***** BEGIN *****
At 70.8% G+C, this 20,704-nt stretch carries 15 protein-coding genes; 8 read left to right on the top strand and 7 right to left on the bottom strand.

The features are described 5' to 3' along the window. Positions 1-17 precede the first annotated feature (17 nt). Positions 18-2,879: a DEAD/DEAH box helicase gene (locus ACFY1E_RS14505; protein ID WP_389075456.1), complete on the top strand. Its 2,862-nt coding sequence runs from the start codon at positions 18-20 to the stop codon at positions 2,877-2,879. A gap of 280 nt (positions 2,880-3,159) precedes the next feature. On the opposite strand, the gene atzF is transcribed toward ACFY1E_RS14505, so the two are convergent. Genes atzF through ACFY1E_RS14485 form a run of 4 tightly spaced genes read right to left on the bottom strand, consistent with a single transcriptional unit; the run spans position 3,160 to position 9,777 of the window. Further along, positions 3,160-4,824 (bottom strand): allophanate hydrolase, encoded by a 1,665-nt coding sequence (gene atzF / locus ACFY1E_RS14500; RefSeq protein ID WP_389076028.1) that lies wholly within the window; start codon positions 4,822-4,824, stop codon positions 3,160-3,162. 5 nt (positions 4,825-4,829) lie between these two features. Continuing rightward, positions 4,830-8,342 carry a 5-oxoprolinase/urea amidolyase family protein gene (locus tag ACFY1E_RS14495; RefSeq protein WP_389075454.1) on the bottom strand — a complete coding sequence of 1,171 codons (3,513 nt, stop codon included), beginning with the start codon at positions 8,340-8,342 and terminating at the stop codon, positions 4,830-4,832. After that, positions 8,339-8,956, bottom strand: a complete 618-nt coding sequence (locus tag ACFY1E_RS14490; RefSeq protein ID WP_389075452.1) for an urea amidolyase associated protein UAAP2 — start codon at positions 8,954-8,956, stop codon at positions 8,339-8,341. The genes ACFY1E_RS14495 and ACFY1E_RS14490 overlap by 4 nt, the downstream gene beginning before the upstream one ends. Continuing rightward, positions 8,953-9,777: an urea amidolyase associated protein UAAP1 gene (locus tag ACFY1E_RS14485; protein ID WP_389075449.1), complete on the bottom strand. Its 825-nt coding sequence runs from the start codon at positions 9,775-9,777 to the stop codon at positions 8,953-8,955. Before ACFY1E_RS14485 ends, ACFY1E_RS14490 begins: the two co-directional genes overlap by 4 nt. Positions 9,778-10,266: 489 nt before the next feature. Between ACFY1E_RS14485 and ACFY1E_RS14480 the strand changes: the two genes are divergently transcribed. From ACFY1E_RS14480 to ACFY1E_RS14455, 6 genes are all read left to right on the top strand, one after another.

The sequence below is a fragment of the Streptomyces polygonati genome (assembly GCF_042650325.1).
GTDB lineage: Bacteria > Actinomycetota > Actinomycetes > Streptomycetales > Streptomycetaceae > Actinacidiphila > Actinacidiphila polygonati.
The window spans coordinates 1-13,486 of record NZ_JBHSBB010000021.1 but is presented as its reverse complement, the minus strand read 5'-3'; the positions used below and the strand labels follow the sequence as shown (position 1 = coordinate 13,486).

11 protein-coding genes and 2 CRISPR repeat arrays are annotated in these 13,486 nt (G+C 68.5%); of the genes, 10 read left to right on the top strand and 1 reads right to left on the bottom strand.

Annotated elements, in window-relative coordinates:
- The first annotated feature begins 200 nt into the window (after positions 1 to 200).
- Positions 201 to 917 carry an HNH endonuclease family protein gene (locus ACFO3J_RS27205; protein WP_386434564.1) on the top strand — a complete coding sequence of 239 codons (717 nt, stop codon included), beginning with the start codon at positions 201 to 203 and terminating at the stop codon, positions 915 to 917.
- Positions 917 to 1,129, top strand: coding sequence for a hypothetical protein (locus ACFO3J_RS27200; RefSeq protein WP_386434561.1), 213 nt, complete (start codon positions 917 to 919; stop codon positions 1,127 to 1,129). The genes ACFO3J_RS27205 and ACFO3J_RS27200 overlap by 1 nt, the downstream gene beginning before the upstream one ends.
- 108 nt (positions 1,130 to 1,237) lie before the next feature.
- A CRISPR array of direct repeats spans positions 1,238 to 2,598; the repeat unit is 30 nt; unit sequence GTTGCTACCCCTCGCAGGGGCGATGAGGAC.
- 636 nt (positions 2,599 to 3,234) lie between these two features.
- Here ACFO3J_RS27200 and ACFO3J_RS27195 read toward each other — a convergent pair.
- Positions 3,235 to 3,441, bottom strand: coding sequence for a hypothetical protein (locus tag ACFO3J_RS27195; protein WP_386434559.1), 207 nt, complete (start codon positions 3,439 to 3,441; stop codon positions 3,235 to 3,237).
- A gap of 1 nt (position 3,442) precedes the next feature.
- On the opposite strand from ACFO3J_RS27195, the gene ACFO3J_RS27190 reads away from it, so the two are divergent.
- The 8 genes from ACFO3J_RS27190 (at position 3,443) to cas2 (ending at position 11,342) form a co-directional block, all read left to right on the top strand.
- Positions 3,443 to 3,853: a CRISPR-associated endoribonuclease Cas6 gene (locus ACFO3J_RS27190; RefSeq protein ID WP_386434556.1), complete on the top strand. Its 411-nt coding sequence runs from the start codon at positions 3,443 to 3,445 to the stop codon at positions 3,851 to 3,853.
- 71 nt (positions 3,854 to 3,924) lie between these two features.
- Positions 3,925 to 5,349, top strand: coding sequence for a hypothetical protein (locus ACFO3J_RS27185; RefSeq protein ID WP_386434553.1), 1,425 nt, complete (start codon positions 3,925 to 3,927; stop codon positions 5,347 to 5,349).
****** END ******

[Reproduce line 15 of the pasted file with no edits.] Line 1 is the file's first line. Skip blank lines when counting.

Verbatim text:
- Positions 3,235 to 3,441, bottom strand: coding sequence for a hypothetical protein (locus tag ACFO3J_RS27195; protein WP_386434559.1), 207 nt, complete (start codon positions 3,439 to 3,441; stop codon positions 3,235 to 3,237).